Physics theoretician Nima Arkani-Hamed, at the Institute for Advanced Study at Princeton, has recently suggested that maybe space and time are not what we think they are. In a recent interview with Natalie Wolchover, for a New Yorker article, he expressed renewed interest in a point made by Richard Feynman in 1964. [1] Feynman took note of the fact that when considering physical systems, it is very often the case that different explanations will produce equally good predictions of events. For example, when predicting the movements of two objects that are gravitationally attracted to each other, three different approaches will produce the same correct prediction. These are, Newton’s law of gravity (that says that objects exert a pull on each other); Einstein’s spacetime (that describes how space bends around massive objects), and the mathematics of what is known as the principle of least action which holds that moving objects follow the path that uses the least energy and is accomplished in the least time. The fact that it is possible to predict physical behavior with more than one mathematical idea could suggest that physics research is actually testing the mathematics more than the physical world. And so Arkani-Hamed has proposed that the universe is actually the answer to a mathematical question we have not yet discovered. From Wolchover’s article:

“The miraculous shape-shifting property of the laws is the single most amazing thing I know about them,” he told me, this past fall. It “must be a huge clue to the nature of the ultimate truth.”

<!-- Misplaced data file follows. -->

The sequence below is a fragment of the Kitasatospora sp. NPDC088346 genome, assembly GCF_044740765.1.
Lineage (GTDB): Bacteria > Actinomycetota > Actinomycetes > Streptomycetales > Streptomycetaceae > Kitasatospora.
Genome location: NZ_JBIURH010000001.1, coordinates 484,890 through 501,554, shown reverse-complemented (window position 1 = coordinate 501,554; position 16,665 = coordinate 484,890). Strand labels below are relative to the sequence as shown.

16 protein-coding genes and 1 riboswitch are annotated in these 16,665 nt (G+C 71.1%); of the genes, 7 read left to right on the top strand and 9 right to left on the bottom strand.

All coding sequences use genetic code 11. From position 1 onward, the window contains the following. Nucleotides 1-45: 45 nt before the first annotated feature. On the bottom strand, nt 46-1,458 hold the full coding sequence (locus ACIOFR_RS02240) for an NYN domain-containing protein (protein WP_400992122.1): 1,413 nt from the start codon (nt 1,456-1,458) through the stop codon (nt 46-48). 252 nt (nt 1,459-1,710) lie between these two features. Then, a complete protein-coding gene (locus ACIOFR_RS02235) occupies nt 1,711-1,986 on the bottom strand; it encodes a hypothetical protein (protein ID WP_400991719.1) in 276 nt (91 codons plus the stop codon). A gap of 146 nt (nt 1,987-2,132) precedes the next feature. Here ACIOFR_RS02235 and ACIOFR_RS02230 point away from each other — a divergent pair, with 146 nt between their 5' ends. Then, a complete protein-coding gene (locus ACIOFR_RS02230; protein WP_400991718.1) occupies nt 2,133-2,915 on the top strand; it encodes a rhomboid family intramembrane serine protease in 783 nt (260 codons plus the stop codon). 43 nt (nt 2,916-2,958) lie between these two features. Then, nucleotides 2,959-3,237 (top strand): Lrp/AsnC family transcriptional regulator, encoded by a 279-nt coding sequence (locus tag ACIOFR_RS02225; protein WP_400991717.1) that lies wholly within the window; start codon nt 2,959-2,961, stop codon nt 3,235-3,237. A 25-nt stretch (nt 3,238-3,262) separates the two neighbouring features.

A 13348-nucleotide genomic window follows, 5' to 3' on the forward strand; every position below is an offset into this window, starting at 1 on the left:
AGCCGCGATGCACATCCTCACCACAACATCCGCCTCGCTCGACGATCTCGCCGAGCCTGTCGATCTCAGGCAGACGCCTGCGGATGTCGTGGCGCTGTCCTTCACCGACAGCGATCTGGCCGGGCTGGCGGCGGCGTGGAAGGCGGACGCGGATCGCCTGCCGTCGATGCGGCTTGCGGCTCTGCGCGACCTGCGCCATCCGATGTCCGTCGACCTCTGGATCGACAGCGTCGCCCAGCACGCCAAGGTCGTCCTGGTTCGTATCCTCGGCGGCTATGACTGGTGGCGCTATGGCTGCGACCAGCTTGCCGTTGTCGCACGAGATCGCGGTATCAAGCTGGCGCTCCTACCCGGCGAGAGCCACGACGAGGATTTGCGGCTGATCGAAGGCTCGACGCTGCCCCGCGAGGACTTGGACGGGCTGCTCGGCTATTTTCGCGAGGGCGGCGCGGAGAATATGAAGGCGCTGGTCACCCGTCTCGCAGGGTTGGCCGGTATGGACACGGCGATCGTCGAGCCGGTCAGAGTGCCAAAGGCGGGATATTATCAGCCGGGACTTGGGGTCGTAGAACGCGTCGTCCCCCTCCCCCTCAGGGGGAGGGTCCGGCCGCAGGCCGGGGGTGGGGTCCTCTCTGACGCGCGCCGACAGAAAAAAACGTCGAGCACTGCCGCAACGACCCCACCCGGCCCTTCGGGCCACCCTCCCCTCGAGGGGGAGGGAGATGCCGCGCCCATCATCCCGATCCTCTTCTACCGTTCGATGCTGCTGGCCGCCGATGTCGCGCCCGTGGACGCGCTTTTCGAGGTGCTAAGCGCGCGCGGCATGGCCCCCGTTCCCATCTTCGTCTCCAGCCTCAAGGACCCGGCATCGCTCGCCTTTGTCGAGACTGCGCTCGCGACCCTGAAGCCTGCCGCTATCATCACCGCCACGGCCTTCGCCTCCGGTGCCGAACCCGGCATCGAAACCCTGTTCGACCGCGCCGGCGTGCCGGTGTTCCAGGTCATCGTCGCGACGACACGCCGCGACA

Arkani-Hamed was encouraged in this when he and his colleagues succeeded in predicting the outcomes of subatomic particle interactions using only the volume of their newly discovered, and purely abstract geometric object called the amplituhedron.[2] These volume calculations are made without any reference to physical space or time. If we don’t need space and time to calculate particle interactions then, perhaps, the space and time in which we seem to live is not a fundamental aspect of our reality. Arkani-Hamed is considering that space and time emerge from some deeper structure. If the volume of the amplituhedron encodes the outcomes of particle collisions, maybe mathematical principles, like those that define the intersections of lines and planes, for example is the real fundamental thing. Arkani-Hamed has also found that celestial patterns, that describe the history of the universe, can be represented as geometric volumes. Like Max Tegmark, author of Our Mathematical Universe, Arkani-Hamed is inspired by the possibility that ultimately, it will be a “spectacular mathematical structure,” out of which the past, present, and future of everything emerge.[3] Tegmark’s argument goes more like this:

Remember that two mathematical structures are equivalent if you can pair up their entities in a way that preserves all relations. If you can thus pair up every entity in our external physical reality with a corresponding one in a mathematical structure…then our external physical reality meets the definition of being a mathematical structure – indeed, the same mathematical structure.

Given these kinds of considerations, I would argue that addressing the question of whether or not mathematics exists independently of us is far more complicated than we ever thought. And the possibility that space and time emerge from something more fundamental (like a spectacular mathematical structure) is one of the more extreme attempts to consolidate the physical with the abstract. Again from Wolchover’s article:

“The ascension to the tenth level of intellectual heaven,” he told me, “would be if we find the question to which the universe is the answer, and the nature of that question in and of itself explains why it was possible to describe it in so many different ways.”

[1] Natalie Wolchover, New Yorker Magazine, February 10, 2019

[2] Nima Arkani-Hamedm, Jacob L. Bourjaily, Freddy Cachazo, Alexander B. Goncharov, Alexander Postnikov, Jaroslav Trnka, Scattering Amplitudes and the Positive Grassmannian, arXiv:1212.5605

[3] Natalie Wolchover, Visions of Future Physics, Quanta Magazine, September 22, 2015

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